The U.S. Pacific Fleet — which calls itself the largest naval force of its type in the world — tweeted, then deleted a tweet marking the July 4th Independence Day holiday after a researcher pointed out that it used a photo depicting Russian military craft.
As Stars & Stripes reported:
Tuesday’s message consisted of a graphic image of a service member rendering a salute, the words “Happy 4th Of July,” and silhouettes of the ship and five fighters in a V-formation above a sea lit by the sun at the horizon.
The error was spotted by Blake Herzinger, a research fellow in the Foreign Policy and Defence Program at the United States Studies Centre at the University of Sydney in Australia, who wrote, “US Pacific Fleet Don’t Post Russian Ships and Aircraft on Independence Day Challenge 2023: Failed” above the photo.
The fleet deleted the graphic and posted a separate photograph depicting U.S. Navy craft:
The presidential campaign for anti-vaccine conspiracist Robert F. Kennedy, Jr. committed a similar gaffe a week earlier, deleting a stock photo promoting Kennedy after Twitter users noted that Kennedy’s logo had apparently been photoshopped onto a woman photographed walking down a street in Russia:
The Kennedy campaign’s tweet preceded another week of events spotlighting his years-long embrace of conspiracy theories; a November 2021 interview between Kennedy and Oregon-based anti-vaccine podcaster Bret Weinstein was released in late June 2023, and despite running for the Democratic Party’s presidential nomination, Kennedy told interviewers from libertarian publication Reason that he has “always been aligned with libertarians on most issues.”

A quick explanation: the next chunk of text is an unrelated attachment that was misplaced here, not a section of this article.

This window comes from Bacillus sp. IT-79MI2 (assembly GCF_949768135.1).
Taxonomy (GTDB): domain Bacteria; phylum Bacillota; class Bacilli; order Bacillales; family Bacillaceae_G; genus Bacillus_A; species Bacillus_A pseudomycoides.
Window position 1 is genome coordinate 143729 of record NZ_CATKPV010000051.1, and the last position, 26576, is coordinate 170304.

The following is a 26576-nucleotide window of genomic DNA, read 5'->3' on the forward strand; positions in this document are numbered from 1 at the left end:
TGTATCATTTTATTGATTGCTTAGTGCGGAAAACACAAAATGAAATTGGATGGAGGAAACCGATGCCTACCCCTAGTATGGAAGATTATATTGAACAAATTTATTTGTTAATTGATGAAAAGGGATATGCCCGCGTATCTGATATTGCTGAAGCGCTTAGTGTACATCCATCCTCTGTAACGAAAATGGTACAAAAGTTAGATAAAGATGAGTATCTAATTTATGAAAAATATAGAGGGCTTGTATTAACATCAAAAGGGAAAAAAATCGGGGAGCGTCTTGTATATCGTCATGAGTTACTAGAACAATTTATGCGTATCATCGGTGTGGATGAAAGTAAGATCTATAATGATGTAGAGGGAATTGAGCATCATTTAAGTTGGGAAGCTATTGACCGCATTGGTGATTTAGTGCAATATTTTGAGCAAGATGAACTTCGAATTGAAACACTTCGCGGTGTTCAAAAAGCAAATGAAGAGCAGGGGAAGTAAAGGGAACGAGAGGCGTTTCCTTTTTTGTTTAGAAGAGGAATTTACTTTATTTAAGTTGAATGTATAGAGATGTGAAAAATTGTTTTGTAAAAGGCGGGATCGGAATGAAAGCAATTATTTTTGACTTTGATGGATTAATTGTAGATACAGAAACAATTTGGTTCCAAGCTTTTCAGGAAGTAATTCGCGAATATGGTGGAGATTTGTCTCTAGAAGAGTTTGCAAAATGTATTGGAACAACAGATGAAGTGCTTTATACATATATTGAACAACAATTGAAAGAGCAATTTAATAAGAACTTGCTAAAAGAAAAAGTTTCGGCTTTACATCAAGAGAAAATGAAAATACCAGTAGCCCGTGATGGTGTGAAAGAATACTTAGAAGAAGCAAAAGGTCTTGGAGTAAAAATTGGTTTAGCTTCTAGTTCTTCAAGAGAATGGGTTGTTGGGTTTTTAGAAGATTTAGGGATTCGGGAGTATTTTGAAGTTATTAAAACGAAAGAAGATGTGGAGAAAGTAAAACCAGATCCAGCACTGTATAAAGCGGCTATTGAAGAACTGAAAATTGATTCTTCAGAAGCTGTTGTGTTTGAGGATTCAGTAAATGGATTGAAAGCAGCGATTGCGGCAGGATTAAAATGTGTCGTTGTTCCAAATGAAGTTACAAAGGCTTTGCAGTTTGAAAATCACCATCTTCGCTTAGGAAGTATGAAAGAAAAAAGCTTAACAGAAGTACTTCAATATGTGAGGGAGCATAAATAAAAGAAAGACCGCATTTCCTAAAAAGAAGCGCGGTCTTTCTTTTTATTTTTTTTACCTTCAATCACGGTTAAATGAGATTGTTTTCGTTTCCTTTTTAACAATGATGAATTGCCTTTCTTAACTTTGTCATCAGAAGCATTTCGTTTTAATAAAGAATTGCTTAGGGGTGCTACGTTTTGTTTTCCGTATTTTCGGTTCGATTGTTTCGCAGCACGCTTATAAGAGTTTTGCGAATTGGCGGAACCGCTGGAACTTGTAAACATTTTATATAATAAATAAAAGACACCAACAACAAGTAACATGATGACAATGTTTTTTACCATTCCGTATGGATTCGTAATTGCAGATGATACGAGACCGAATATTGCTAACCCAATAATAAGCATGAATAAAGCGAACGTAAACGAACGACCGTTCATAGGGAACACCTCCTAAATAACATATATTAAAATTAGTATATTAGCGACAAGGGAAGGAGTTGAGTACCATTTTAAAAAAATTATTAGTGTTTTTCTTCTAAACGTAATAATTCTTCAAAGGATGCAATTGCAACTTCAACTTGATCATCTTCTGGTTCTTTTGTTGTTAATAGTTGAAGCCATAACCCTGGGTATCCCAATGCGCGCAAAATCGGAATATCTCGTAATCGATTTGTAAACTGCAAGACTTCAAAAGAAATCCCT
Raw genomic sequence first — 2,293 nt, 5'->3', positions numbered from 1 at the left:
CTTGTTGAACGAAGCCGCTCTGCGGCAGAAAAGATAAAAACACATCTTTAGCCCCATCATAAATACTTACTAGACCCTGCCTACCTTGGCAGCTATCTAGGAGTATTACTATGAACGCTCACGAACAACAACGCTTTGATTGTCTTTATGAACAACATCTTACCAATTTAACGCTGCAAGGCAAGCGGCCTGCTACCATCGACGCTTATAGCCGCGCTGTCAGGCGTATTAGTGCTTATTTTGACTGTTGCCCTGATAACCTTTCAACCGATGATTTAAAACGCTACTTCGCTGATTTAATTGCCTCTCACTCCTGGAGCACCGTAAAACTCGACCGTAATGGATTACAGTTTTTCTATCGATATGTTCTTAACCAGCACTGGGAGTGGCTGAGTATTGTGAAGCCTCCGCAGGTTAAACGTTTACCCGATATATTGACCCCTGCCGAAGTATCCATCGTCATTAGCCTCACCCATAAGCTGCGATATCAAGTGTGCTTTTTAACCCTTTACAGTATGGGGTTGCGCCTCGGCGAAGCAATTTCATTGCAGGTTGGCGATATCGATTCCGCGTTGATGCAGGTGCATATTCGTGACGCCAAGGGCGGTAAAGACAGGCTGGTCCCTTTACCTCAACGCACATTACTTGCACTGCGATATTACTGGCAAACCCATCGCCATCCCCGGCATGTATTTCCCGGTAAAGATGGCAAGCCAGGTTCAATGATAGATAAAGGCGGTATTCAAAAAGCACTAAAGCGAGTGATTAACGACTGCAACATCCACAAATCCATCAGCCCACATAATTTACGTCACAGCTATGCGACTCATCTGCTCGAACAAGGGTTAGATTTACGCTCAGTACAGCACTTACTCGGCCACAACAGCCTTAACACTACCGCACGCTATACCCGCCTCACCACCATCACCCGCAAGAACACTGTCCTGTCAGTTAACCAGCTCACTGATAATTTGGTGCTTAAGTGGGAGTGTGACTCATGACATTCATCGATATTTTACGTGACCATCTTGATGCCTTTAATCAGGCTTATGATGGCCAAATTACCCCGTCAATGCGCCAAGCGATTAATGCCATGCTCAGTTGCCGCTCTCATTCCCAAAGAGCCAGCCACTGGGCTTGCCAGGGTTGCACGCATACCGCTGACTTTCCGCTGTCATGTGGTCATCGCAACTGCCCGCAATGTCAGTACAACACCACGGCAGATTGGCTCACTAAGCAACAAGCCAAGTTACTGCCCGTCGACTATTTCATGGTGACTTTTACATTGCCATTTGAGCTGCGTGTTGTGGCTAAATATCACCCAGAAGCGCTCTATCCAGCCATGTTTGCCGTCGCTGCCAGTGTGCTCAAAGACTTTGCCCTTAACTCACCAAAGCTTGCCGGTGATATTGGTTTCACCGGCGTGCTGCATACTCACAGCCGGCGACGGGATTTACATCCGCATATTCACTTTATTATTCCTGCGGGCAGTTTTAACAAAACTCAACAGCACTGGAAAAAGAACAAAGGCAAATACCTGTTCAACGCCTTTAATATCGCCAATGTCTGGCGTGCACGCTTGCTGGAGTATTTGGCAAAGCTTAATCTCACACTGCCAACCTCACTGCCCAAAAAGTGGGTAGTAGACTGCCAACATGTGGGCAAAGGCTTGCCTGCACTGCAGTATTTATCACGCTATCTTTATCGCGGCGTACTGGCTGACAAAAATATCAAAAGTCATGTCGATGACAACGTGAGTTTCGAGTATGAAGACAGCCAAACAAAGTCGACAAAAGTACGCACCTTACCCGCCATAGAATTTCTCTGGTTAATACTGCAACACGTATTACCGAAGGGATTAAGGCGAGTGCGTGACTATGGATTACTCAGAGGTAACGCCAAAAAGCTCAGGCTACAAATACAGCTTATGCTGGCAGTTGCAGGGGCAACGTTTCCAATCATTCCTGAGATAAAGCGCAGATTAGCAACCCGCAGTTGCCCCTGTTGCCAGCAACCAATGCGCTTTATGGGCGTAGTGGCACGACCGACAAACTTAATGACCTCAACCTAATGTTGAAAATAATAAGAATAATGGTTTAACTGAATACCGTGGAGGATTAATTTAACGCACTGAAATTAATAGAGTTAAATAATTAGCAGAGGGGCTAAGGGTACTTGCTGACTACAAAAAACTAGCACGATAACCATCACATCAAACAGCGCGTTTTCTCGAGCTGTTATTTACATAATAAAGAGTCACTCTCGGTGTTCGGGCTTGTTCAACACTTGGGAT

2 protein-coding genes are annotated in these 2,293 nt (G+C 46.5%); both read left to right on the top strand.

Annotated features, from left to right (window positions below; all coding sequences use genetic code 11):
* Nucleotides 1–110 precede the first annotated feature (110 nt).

As the UK-based Independent reported, Kennedy still complained that the magazine’s editor-at-large Nick Gillespie was being “unfair” toward him when Gillespie confronted him with his own public remarks:
Mr. Gillespie [listed] the numerous conspiracies that RFK Jr has peddled, including his anti-vaccine stance and claims that 5G and Wi-Fi are “controlling our mind”, that AIDs is not caused by HIV, that boys are becoming transgender due to chemicals in the drinking water, and that his cousin Michael Skakel was not guilty of a murder he had been convicted of.
“It kind of goes on and on,” Mr. Gillespie says.
“You made a series of characterizations of my beliefs that you read in the newspapers,” Kennedy said. “Many of which are just wrong.”
When confronted with the fact that his 2005 article blaming vaccines for autism had been retracted, Kennedy insisted he had not been shown any mistakes.